4. Styles in Web Site Database

In general, a style is a template that controls the look and feel of the home page and each folder page on the Web Site. In one embodiment, the style template governs the navigation bar and page body, colors, text font, size, background images, banners, and other graphic elements that are common to each page. With the Web Site Database, the user does not control the detailed layout of each page; instead, the pages are dynamically generated by the Web Site Database, based on the settings and parameters specified in the style template. The Web Site Database provides a default style. In addition, the user may generate custom styles to suit particular needs. A single style may be chosen for the entire Web Site (e.g., the home page and each folder). Alternatively, the user may assign different styles to give each folder a distinct look and feel.

5. Perspectives in the Web Site Database

A perspective is a cross category grouping of an item. By assigning a perspective, the Web Site creator is answering the question “who will be interested in this item?” For the example travel Web Site, perspectives may include “Vacations for Nordic Enthusiasts”, “Archaeology Expeditions”, “Extreme Vacations for Adventurers”, etc. In one embodiment, the Web Site Database includes a perspective manager. The perspective manager allows users to create perspectives for items that potentially interest the audience.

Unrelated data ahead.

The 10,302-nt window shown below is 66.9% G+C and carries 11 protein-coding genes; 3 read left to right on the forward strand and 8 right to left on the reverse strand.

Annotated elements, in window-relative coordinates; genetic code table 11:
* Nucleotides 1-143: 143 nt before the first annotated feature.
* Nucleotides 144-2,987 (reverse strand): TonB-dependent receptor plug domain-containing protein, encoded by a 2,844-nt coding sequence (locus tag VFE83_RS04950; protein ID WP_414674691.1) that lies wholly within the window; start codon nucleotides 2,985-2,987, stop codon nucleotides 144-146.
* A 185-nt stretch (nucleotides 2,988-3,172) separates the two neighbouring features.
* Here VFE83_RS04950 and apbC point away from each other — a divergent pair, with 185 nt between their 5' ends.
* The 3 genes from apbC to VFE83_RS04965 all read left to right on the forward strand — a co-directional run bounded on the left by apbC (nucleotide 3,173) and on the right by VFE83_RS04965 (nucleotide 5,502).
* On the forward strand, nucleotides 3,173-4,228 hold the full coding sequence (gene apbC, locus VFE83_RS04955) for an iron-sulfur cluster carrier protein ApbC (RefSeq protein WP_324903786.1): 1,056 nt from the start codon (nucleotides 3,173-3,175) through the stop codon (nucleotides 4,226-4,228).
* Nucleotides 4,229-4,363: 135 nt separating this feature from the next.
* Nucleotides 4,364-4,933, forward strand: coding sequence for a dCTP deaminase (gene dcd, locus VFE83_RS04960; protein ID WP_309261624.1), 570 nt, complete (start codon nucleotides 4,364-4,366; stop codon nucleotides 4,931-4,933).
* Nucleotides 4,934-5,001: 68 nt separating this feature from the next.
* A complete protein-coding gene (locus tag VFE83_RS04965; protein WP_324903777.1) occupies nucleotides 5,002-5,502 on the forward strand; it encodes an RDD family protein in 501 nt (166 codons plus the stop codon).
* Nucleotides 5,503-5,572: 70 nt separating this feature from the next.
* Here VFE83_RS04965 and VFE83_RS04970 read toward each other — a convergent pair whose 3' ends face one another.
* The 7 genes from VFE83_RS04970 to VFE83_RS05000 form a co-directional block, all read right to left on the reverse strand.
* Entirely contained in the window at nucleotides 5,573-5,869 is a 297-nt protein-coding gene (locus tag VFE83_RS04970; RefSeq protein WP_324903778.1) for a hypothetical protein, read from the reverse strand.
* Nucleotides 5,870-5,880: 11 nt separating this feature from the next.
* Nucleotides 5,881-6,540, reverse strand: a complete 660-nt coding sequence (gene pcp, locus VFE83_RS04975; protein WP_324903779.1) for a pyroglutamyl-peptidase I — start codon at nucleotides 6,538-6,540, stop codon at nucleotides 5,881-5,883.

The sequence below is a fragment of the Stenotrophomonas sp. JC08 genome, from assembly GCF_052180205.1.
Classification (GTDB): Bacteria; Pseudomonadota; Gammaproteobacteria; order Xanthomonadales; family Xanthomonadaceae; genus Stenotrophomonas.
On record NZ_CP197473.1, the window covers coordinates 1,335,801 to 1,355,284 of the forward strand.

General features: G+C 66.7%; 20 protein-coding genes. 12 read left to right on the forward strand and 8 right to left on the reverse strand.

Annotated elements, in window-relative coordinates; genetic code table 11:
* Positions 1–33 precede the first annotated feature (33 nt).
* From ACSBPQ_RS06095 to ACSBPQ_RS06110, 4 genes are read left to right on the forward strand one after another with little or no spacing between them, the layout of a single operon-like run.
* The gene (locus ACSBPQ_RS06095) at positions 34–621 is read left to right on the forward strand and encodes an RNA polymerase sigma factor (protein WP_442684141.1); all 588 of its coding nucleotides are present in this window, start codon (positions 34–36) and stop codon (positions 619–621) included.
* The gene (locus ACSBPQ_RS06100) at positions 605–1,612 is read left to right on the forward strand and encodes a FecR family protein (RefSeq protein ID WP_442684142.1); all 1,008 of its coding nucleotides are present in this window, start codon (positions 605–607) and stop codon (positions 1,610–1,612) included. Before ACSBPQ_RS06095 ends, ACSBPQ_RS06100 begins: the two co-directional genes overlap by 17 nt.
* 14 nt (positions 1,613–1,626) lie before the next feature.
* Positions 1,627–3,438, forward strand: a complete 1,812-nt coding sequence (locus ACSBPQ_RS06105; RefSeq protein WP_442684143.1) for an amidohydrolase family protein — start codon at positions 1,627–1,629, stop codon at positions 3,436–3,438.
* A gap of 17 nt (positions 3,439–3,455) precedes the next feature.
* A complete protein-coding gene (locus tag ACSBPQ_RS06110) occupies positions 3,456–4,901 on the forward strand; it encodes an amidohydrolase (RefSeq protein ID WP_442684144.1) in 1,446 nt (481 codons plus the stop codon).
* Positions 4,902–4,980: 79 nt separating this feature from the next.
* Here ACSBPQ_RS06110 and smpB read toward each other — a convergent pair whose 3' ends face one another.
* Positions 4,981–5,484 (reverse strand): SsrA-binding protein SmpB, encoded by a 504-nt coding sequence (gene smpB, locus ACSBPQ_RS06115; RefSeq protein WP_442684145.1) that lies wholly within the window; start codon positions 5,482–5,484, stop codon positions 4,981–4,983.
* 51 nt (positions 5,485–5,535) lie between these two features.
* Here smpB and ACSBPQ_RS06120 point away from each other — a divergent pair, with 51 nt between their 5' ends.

When a user adds or edits an item, they have the option of assigning one or more perspectives to that item. Unlike categories, the user is not required to assign perspectives to an item. However, when perspectives are assigned, they may be used by end users of the Web Site to filter information. Specifically, end users of the Web Site may view items by perspective and may also specify perspectives when they perform an advanced search. Perspectives are available for regular items.